The Philosopher's Touch by Francois Noudelmann
Sartre, Nietzsche, and Barthes at the Piano (European Perspectives: A Series in Social Thought and Cultural Criticism)

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Music is a significant object of reflection for contemporary philosophers, yet little has been written on the interplay of music and thought. François Noudelmann critically engages the musicality of Barthes, Sartre and Nietzsche, all of whom were amateur piano players, giving an insightful reading of their work in light of their music. The practice of playing the piano was crucial to these philosphers, but their writing on the topic was scant, implicit, or in discordance with their philosophical oeuvre. Noudelmann reveals how the manner in which they played, the composers they explicitly and secretly adored, and the music they chose to write about is telling of these philosophers’ writing styles and thinking patterns. Noudelmann invites us to imagine the physical and theoretical practice of music as a dimension underpinning and resonating with their philosophical work proper. He thus unearths new perspectives on the philosophical trajectories of the three. Noudelmann has an elegant command of the texts under study, and understands the discursive points and concerns of philosophical and musical theorists of recent decades. He also brings to the work of Barthes, Sartre, and Nietzsche a sense of lived, embodied experience, raising the question of the relationship between philosophy and the senses, a philosopher’s life and thought.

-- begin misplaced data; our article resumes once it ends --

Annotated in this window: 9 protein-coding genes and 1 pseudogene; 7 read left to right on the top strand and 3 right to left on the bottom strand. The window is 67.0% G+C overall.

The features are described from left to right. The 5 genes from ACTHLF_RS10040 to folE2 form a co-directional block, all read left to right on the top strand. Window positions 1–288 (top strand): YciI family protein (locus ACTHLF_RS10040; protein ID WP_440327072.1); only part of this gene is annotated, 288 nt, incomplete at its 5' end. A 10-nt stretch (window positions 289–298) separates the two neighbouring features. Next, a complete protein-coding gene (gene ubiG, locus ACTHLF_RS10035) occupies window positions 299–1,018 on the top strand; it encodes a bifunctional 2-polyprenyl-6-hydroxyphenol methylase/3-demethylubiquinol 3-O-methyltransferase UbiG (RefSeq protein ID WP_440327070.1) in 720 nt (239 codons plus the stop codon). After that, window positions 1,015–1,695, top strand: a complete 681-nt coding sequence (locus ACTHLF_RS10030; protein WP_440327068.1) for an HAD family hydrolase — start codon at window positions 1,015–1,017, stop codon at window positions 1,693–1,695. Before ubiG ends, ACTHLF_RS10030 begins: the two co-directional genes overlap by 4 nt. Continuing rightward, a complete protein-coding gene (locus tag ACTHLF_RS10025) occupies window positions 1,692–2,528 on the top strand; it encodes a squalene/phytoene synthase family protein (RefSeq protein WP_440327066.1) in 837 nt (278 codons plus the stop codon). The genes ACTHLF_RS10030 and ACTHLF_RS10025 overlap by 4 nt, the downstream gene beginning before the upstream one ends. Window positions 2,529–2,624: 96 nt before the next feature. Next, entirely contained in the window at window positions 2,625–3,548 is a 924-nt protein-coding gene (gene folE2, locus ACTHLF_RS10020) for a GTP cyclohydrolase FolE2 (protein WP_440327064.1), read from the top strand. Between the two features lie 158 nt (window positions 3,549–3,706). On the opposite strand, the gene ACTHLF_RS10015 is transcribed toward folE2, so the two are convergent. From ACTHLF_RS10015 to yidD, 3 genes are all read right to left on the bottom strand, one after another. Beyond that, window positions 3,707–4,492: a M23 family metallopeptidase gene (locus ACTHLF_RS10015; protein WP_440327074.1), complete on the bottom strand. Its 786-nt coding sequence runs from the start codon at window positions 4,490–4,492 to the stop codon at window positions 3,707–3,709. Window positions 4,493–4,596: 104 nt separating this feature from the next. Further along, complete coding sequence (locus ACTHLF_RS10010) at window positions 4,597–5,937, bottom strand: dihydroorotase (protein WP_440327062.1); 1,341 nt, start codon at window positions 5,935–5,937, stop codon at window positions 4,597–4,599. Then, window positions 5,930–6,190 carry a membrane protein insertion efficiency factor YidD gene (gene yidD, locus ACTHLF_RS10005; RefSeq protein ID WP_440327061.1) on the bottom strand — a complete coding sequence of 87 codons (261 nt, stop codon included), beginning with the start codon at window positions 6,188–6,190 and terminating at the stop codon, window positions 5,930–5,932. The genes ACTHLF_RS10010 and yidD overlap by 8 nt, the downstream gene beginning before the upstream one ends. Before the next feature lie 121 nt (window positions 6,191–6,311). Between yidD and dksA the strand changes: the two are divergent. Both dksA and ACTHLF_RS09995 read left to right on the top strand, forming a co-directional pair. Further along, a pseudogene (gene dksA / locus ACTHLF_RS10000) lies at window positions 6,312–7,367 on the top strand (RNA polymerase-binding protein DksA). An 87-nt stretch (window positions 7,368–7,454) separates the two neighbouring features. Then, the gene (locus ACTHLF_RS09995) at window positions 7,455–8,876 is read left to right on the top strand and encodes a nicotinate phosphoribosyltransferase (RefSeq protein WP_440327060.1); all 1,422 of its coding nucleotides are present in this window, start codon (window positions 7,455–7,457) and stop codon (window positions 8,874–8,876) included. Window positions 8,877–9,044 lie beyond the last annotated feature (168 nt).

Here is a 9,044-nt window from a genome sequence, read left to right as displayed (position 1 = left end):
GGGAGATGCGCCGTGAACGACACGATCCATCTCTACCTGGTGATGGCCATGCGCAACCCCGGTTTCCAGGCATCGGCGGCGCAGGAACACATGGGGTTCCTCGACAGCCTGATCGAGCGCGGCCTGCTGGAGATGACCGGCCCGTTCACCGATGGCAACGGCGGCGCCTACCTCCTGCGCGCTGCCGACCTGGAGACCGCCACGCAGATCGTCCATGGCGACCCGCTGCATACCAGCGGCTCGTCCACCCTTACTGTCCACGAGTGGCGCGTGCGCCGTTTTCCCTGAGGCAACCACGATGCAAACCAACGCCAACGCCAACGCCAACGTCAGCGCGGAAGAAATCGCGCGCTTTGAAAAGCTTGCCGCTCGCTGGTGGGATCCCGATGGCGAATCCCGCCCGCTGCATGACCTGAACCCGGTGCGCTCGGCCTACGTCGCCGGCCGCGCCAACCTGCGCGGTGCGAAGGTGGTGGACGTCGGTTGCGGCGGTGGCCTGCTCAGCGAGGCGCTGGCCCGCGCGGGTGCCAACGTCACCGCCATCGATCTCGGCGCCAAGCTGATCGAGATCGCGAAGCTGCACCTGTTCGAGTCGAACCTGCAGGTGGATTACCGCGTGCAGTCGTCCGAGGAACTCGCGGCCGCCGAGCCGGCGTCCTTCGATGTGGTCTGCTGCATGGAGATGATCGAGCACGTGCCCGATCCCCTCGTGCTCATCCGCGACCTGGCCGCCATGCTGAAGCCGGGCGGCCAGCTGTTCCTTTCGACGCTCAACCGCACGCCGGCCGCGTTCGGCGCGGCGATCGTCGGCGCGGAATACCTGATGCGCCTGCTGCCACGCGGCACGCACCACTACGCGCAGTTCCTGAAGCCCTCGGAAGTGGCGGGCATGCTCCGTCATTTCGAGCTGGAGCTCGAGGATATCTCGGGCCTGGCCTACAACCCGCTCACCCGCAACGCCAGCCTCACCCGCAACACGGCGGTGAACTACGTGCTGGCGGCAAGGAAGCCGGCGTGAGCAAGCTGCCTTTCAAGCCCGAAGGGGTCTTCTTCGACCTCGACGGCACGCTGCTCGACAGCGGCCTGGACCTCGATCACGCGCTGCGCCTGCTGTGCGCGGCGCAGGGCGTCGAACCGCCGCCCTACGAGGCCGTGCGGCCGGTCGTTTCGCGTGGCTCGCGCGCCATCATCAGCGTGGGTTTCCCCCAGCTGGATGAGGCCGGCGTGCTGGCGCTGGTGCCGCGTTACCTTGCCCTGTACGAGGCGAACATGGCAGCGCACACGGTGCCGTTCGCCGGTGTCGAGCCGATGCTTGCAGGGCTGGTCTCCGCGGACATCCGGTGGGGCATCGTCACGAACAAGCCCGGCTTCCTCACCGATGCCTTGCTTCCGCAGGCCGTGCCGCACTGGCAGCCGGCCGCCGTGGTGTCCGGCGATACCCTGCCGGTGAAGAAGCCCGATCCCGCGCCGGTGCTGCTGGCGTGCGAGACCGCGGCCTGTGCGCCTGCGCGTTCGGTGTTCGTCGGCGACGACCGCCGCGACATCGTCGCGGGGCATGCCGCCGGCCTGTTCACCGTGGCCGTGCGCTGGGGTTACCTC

About Francois Noudelmann

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Fran?ois Noudelmann is professor of philosophy at l'Universit? Paris VIII. He has taught at The State University of New York, Stony Brook, and Johns Hopkins University, and he has served as president of the College International de Philosophie and host of France-Culture's radio program Philosophy Fridays. His publications include Samuel Beckett, Jean-Paul Sartre, and Image et Absence: Essai Sur le Regard.Brian J. Reilly is visiting assistant professor of French literature at Johns Hopkins University.
Published January 10, 2012 by Columbia University Press. 178 pages
Genres: Biographies & Memoirs, Arts & Photography, Law & Philosophy. Non-fiction

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In this revealing look at an unexamined commonality in three major philosophers’ lives, Noudelmann, French philosopher and critic, examines amateur piano players Jean-Paul Sartre, Friedrich Nietzsche, and Roland Barthes in light of their brief writings on the subject, which are curiously and fr...

Oct 17 2011 | Read Full Review of The Philosopher's Touch: Sart...

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philosopher François Noudelmann asks in The Philosopher's Touch: Sartre, Nietzsche, and Barthes at the Piano.

Mar 20 2012 | Read Full Review of The Philosopher's Touch: Sart...

Inside Higher Ed

“Although he claims that Schumann’s music is, through some intrinsic quality, made for being played rather than listened to,” writes Noudelmann, “his arguments can be reduced to saying that this music involves the body that plays it.” Such ardor is at the other extreme from the modernist perspe...

Jul 18 2012 | Read Full Review of The Philosopher's Touch: Sart...

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